France has registered a growing number of cases, up almost 80% in just over two weeks. But a reintroduction of restrictions does not have any popular support. An obligation to wear a face mask was scrapped recently, although the health minister, Brigitte Bourguignon, appealed to people’s “civic duty” to continue to do so on public transport and in other crowded places.
Italy has recorded a five-month high in cases and continues to insist on mask wearing on public transport. Roberto Speranza, the health minister, has urged people who are infected to “do their duty” and stay at home.
Portugal is seen as a higher-risk destination after a surge in cases, and travellers are still required to prove that they are vaccinated, tested or recovered and to wear masks. The seven-day incidence rate remains high compared with most nearby countries, at 1,150 per 100,000 population.
As cases rise in Germany due to the spread of the BA.5 Omicron subvariant, deaths from Covid currently number about 500 a week, which health authorities describe as unacceptably high. Cases on intensive care wards are up 12% from a week ago.
Germany’s health minister, Karl Lauterbach, who has a reputation for his blunt utterances on the virus, said while he was hopeful that the summer holidays would lead to its confinement, it was also to be expected that the country would have to be prepared for some “very serious variants” that would return from abroad with holidaymakers and would be felt in the autumn.
People are being urged to take up a new vaccine engineered to cope with the Omicron variant from September. The German chancellor, Olaf Scholz, has not shied away from admitting that mask wearing is likely to become obligatory again in the coming autumn and winter. Currently in Germany people are required to wear medical FFP2 masks on public transport and in hospitals and medical practices. Those infected are required to isolate for at least five days, after which they are free to leave home if they test negative.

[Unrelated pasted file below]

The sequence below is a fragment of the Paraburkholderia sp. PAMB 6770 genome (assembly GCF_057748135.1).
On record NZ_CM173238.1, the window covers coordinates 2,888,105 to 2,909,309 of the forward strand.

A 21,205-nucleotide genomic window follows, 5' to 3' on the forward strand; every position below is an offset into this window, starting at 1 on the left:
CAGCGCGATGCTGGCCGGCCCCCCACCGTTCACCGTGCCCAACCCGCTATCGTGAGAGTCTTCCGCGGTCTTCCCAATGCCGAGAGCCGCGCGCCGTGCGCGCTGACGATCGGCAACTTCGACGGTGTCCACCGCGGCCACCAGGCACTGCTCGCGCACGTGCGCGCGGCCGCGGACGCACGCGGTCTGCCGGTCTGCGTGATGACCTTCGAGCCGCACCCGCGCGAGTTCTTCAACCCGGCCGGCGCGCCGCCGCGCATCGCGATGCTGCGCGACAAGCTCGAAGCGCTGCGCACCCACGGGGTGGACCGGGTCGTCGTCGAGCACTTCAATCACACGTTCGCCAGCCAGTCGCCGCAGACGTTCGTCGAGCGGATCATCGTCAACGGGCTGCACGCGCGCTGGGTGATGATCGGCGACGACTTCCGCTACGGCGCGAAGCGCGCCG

German and Austrian holidaymakers concerned that their vacations might be disrupted by illness or virus-related cancellations are being urged to take out coronavirus travel cancellation insurance. Such uncertainty is thought likely to fuel domestic tourism yet again throughout Europe.
Anke Herrmann, the owner of a travel agency in Leipzig, said the insurance was proving particularly popular with customers travelling to the Mediterranean and helped people already nervous about booking due to the virus to go ahead. “Some people are understandably scared also due to the war in Europe and rising inflation – they wonder if they should do it at all,” she said.
Michael Stürmer, a virologist from Frankfurt, said most people did not need to worry about the course of the illness any more should they get sick, but rather about the risk of getting stuck. “Those who are flying should be as consistent as possible about wearing a mask and avoiding crowds,” he told the broadcaster Hessenschau. “It’s hard to do much more than that. You should just be aware of the risks and of the fact that it can easily go belly-up.”
Christian Drosten, a virologist who has been a leading voice in explaining the virus to Germans, warned against advice that was being spread via social media urging people to catch the virus deliberately in the summer so as to be immune against it in the harsher winter months.
“That is total nonsense,” he told Der Spiegel. “You’d never manage to get that many people infected in summer that it would keep the cases low in winter anyway … No one should get infected deliberately, one should continue to avoid this as far as possible, not least because of the risk of long Covid.”
Drosten said that for his part he would be enjoying a camping holiday.